2) A Moral Concern for Average Members

The Core materials also reflect almost no awareness that the issue of homosexuality in general is a pastoral concern or a serious matter confronting average members of our congregations. The materials deal with it as a political issue, pushed as a gay and lesbian agenda, as if it is otherwise of no concern in local congregations.

Now, it is true many pastors do not actually become involved in serious ethical issues faced by their members. A pastor who preaches against abortion regularly is not going to receive requests for counsel from women who might find themselves in the situation of considering one. A pastor who rants and raves against homosexuality (as I have seen some do) will not be able to enter into the real life experience of a homosexual member of his or her church. Such pastors have screened out their ability to learn something from their members.

Twenty-five years ago I was teaching a day-time bible study of about fifteen persons in a suburban congregation; we came to the end of a topic series and I asked the group what they wanted to study next. Someone asked if they could study the biblical teaching on homosexuality. I asked the group whether they knew any gay or lesbian persons. The first person said yes, an uncle, then another said, yes, a sister, then another referred to a friend, another to a neighbor. Every person in the room knew someone who was homosexual and wondered what the church taught about this.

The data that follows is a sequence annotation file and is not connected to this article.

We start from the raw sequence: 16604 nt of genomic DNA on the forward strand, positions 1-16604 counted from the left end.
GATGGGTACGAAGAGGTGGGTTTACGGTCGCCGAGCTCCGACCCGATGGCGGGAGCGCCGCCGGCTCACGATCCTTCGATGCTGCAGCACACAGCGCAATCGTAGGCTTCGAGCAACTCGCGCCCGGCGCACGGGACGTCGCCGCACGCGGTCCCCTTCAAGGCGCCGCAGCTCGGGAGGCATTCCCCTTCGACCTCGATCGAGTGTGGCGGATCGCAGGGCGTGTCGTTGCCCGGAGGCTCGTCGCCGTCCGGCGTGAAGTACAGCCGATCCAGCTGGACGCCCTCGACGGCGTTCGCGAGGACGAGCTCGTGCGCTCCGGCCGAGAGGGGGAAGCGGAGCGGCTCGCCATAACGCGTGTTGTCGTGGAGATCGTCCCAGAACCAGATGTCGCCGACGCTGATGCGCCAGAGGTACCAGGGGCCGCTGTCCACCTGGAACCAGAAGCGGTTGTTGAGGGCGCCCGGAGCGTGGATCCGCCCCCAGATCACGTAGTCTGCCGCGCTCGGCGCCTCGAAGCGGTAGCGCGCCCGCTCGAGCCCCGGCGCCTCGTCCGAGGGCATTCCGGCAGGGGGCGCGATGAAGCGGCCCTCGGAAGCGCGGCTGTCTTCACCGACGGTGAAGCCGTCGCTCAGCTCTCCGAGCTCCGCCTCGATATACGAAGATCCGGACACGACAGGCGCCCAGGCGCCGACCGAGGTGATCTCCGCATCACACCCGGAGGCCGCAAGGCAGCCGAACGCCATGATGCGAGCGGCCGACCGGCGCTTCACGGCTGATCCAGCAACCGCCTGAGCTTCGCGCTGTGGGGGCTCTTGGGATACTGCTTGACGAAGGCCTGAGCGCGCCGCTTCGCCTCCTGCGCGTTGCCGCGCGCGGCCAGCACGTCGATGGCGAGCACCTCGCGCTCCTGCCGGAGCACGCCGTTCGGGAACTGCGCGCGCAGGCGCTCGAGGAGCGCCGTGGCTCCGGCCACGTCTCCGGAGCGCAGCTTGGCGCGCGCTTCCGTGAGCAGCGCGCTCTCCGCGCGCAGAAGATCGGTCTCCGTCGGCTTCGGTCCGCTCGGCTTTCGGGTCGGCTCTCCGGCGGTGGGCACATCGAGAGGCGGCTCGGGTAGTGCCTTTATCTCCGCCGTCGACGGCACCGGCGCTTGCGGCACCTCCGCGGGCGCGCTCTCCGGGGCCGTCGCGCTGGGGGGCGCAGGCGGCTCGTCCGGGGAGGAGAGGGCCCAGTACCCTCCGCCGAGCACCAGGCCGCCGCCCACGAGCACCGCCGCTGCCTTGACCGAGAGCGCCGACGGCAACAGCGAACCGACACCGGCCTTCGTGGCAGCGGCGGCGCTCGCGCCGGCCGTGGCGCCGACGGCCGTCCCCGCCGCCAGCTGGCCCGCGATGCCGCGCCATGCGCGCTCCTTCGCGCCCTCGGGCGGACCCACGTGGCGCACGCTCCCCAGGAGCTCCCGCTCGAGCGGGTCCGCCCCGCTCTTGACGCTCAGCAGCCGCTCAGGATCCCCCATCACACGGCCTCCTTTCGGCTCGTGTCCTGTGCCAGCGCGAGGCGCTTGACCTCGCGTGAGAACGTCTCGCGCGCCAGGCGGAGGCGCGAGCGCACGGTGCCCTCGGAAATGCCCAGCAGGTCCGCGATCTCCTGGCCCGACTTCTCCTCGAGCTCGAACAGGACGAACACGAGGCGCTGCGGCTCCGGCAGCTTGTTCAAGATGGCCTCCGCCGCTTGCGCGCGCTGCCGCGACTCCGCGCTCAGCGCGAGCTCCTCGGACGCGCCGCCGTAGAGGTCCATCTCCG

The issue of homosexuality is not first and foremost a political issue in the church as the Core materials assume, it is a serious moral concern faced by members of our churches. It was in that bible class that I first myself seriously examined the scripture texts concerning homosexuality with members of my congregation. I was very impressed with their capacity to engage in reflective conversation about this matter and their eagerness to dig into issues of bible interpretation, the distinction between law and gospel, the Lutheran understanding of the uses of the law and how interpretations of "natural law" are different between Lutherans and Catholics.

The important factor here is that I myself did not raise this topic for discussion, I was not pushing what some would call a "liberal agenda," I was responding to a request from my members to study something which had become important to them. I do not think it reflects very well on those people pushing the Core agenda to make out gays and lesbians to be enemies of the church when the issue of homosexuality has become a practical concern for large numbers of our average members.

3) The Role of Science in Ethical Deliberation